John R. Andrews Distinguished Professor
Departments of Psychiatry and Pharmacology
Bowles Center For Alcohol Studies
- Defining the neurobiological basis of the persistence of central nervous system adaptation induced by chronic administration of alcohol and by stress.
- Defining neural circuits involved in the support of specific behavioral responses induced by stress and withdrawal from chronic alcohol exposure.
- Exploration of the neuroimmune involvement in specific regions of brain in the functional changes induced by chronic stress and withdrawal from chronic alcohol.
When an alcoholic ceases drinking, subsequent stress can induce negative affect and craving—responses understood to lead to relapse and to support the kindling/stress hypothesis of alcoholism. Based upon the enduring neuroadaptation induced by alcohol abuse, an extended period of chronic intermittent alcohol (CIA) exposure in rodents was used to model the persistent adaptation that supports stress sensitization of anxiety-like behavior. With this model, the laboratory is utilizing a number of approaches to define the neurobiological basis of the central adaptation supporting stress by defining specific neural systems and neural circuits involved. Pharmacological approaches accompanied by local injection of pharmacological agents are used to identify the neural systems within specific regions of brain that support the ethanol withdrawal and stress induction of negative affect after CIA exposure. In addition to the involvement of CRF in the central amygdala, recent efforts have identified vasopressin (VP) as another transmitter which can substitute for stress to induce an adaptation that can facilitate withdrawal induced anxiety from a single 5 day exposure to alcohol. This effort was complemented by findings showing that a VP receptor antagonist given prior to each of the first two withdrawals of the CIA protocol blocked the anxiety during the final ethanol withdrawal. This latter effort provides further exploration of a neurotransmitter system that can be used to identify brain regions and neural paths that contribute to the adaptation that supports withdrawal and stress induced anxiety after chronic alcohol. While several brain regions have been identified that contribute to CRF involvement of CIA adaptation, the same strategy used to identify these brain sites can be utilized to identify sites other than the central amygdala that contribute to the VP-induced adaptation that sensitizes alcohol withdrawal-induced anxiety. A final strategy that is currently underway to identified brain circuits involved in negative affect following withdrawal from chronic alcohol is the use of the DREADD technology developed in the Pharmacology Department by Dr. Roth. One current finding with this DREADD approach has documented that a neural path from the basolateral amygdala (BLA) is capable of blocking the withdrawal-induced anxiety following the CIA exposure. Obviously, this strategy will be extended to define the sites involved downstream of the BLA. This new strategy available to explore circuits involved in adaptation can be expected to expand our understanding of alcohol abuse and the means by which abuse contributes to the adaptation.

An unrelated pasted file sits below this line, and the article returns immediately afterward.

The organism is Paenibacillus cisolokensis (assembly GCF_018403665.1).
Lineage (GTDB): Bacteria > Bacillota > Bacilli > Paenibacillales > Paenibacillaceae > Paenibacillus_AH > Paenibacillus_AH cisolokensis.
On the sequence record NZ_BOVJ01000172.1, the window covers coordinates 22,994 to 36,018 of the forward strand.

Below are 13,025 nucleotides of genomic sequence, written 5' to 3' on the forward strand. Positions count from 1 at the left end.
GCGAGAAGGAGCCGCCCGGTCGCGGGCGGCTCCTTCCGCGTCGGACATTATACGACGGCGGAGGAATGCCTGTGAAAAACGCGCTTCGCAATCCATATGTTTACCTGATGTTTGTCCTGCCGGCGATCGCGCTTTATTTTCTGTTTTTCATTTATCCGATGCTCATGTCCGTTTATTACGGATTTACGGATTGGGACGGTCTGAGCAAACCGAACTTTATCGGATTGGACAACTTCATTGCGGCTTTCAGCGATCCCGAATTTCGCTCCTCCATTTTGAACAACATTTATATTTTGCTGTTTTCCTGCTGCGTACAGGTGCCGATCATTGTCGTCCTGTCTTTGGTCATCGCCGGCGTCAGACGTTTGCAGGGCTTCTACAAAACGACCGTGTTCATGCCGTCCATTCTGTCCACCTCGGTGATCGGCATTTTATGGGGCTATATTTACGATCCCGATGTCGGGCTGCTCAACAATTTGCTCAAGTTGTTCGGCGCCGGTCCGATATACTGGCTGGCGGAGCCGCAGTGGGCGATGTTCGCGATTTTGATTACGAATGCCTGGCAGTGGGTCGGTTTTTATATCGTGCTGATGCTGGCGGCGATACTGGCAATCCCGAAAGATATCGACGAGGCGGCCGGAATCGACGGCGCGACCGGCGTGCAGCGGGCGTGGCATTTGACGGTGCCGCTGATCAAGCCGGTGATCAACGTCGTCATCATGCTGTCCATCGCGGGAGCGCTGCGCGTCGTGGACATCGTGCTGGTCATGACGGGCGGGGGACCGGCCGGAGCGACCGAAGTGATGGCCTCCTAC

During the period of our investigations of CRF involvement in the stress contribution to CIA withdrawal-induced anxiety, literature had accumulated and shown that stress increases neuroimmune function in brain. Therefore, the hypothesis was proposed that the stress-related maladaptive responses after chronic alcohol involve brain cytokines. To address this novel hypothesis, innovative strategies are proposed to test whether the persisting adaptation by CIA exposure supports stress-induced cytokine induction in selected brain regions, alters regulators of stress-induced brain cytokines, or affects cytokine neural responses from the central amygdala (CeA) and other sites in brain. Currently, we have documented that withdrawal from CIA as well as stress alone increases cytokine mRNAs in the prefrontal cortex. We have also identified that not all brain sites induce common cytokine mRNAs following withdrawal from CIA exposure. Additionally observed was that microinjection of a cytokine into the CeA substituted for stress sensitization of ethanol withdrawal induced negative affect. We have also found that cytokines are found in neurons in the CeA suggestive of a close link between immune and neural function. Most importantly the laboratory has discovered that stress evokes an increase in cytokines mRNAs in the cortex by a neural system distinct from the neural system that supports the mRNA increase following withdrawal from chronic alcohol.